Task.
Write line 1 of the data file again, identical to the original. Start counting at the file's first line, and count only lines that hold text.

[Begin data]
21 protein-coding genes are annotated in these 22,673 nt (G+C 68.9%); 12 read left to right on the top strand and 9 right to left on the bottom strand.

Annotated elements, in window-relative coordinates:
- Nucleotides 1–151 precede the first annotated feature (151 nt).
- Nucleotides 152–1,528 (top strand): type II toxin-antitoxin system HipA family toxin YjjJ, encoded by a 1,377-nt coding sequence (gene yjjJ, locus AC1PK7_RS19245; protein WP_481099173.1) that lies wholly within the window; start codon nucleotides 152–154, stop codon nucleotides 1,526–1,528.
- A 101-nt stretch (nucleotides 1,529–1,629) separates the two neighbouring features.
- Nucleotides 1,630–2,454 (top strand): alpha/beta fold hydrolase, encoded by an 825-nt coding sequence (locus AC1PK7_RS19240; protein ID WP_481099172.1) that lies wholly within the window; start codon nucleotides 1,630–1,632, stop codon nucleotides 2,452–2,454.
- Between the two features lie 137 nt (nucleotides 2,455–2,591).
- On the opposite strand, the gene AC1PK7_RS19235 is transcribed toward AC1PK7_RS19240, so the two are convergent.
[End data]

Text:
21 protein-coding genes are annotated in these 22,673 nt (G+C 68.9%); 12 read left to right on the top strand and 9 right to left on the bottom strand.